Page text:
A hogshead is a huge cask capable of holding 54 gallons of beer. A hog’s head is what’s staring at me from a smoker at the Beer, Bourbon & BBQ Festival at National Harbor. Attendees are ripping off succulent chunks of pork from the piggy’s remains.

Which of about five dozen beers being served at the event would be a proper pairing? I guess that a Belgian sour red ale might have some affinity with the Carolina-style, vinegar-based barbecue sauce. A few stations away, volunteers are pouring a vintage 2008 Vintage Oak Aged Rodenbach, a classic with tart cherry flavor, caramel malt sweetness and tannic bite in the finish. But the acidity of the beer and the sauce gang up to drown out the other flavors.

Clearly, matching beer and ’cue isn’t going to be the lead-pipe cinch I thought it would be.

People use the term “barbecue” to cover a wide swath of territory. They can mean anything from grilling weenies on the patio to a Hawaiian-style pig roast over red-hot chunks of lava to a whole ox rotating on a spit at the Munich Oktoberfest. Beer is almost always the preferred beverage, usually chosen for its refreshment value.

Jackson 20 in Alexandria carries four draft beers, 20-plus bottled selections and 25 cans. But at its monthly Pig-a-Palooza in the courtyard of the Hotel Monaco, which features a roasted suckling pig, the beer of choice is the light, fruity Hell or High Watermelon Wheat from 21st Amendment Brewery. “We sell a ton of it,” says chef Dennis Marron.

A Flying Dog Backyard Ale label. (flyingdogales)

Amber ales and lagers tend to match up well with most forms of pork. The caramelized (but not heavily roasted) malt harmonizes beautifully with the sweet and savory meat. Aaron Willis, general manager of Harry’s Smokehouse in the Pentagon City Mall, says he tries to stock beers made within a 300-mile radius. His recommendation for pulled pork is Legend Brown Ale from Richmond. (“It’s a little drier than other browns but works fairly well.”)

Most barbecue sauces “are a combo of sweet and acidic, sugar and vinegar, in one form or another,” notes Jim Koch, chairman of Boston Beer Co. That calls for a balanced beer with a malt and hop profile sufficient to play off each element. Samuel Adams Boston Lager would work, he says. So would Sierra Nevada Pale Ale. But probably not Samuel Adams Latitude 48 IPA. Washing down barbecue with a hoppy India pale is like piling on raw onions and chilies: You’re Napalming your dinner.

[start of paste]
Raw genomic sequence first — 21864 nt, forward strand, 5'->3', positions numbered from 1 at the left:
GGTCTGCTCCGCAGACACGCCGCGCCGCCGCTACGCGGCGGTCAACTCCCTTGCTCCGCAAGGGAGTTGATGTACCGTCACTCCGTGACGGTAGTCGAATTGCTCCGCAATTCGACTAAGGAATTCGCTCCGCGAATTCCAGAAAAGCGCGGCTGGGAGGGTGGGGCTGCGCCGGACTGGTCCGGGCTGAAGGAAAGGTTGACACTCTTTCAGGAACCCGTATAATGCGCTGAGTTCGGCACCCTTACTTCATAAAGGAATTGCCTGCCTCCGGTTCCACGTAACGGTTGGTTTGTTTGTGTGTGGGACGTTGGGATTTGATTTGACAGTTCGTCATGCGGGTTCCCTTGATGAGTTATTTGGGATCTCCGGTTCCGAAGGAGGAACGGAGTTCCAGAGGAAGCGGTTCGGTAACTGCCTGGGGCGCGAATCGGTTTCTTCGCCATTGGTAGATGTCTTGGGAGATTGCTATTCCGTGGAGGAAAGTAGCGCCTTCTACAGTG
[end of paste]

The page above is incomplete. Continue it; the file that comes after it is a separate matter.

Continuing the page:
Chef Brian Robinson of 3 Bar and Grill in Clarendon (which also does a monthly whole-pig roast) takes a different approach: “I’d recommend an IPA,” he says, adding that his sauce is tangy enough to stand up to the extra hops. The restaurant offers Lagunitas IPA from Petaluma, Calif., a more subtle take on the West Coast IPA style, with a floral, earthy aroma and enough of a malt backbone to keep the hops in check. It does indeed go well with a pulled-pork sandwich.

John Daniel, general manager of Tuscarora Mill, also sings the praises of Lagunitas: Every year the Leesburg pub holds a “beerbecue” dinner featuring Lagunitas beers. The most recent event, held June 1, included Korean short ribs spiced with soy sauce and crushed peanuts and served with kimchi. The restaurant paired it with Lagunitas Undercover Investigation Shutdown Ale, a strong, hoppy amber ale that commemorates a 2005 pot bust that shut down the brewery for a month.

Smoke is a common denominator of barbecued meat that provides a hook for beer pairings.

Backyard Ale from Flying Dog Brewing Co. in Frederick claims on the label to be “the perfect complement to all things grilled, charred, broiled, roasted and smoked.” This amber ale is a collaboration between Flying Dog brew master Matt Brophy and Bryan Voltaggio, chef and owner of Frederick’s Volt restaurant. As Brophy recalls, the idea was to come up with a beer “specifically crafted to be paired with food.” The two were playing around with possible ingredients when Voltaggio sniffed a sample of cherrywood-smoked malt. “It was like an epiphany,” recalls Brophy. “I could see the wheels turning in his head. We started to think about smoked meats, hanging out with friends, cooking outdoors.”

Backyard Ale contains only a smidgeon of smoked malt (just 7.5 percent of the grist), but it’s enough to give the beer a waft of charcoal and a dry, almost astringent snap to the finish that makes it a wonderful appetizer. But with an alcohol content of 7.5 percent (half again that of a mass-market lager), this is not “a thirst-quenching, easy-drinking summertime sort of beer,” warns Brophy.

Backyard Ale is available in 750-milliliter and 12-ounce bottles and in kegs, but once the current supply peters out, there are no plans to continue the brand. Boston Beer Co., however, is readying Samuel Adams Bonfire Rauchbier, its version of a German-style smoked beer made with malt dried over a beechwood-stoked flame. Unlike the smoked lagers of Bamberg, Germany, with their often overwhelming, sweet, bacon-y aromas, this one is more restrained, with a light acidity that keeps the malt from becoming cloying.

The bad news: Bonfire Rauchbier will be available only in Boston Beer Co.’s Harvest Collection fall variety pack.

The good news: Thanks to seasonal creep, fall beers now pop up in mid-August, too late for Fourth of July cookouts but in plenty of time for Labor Day.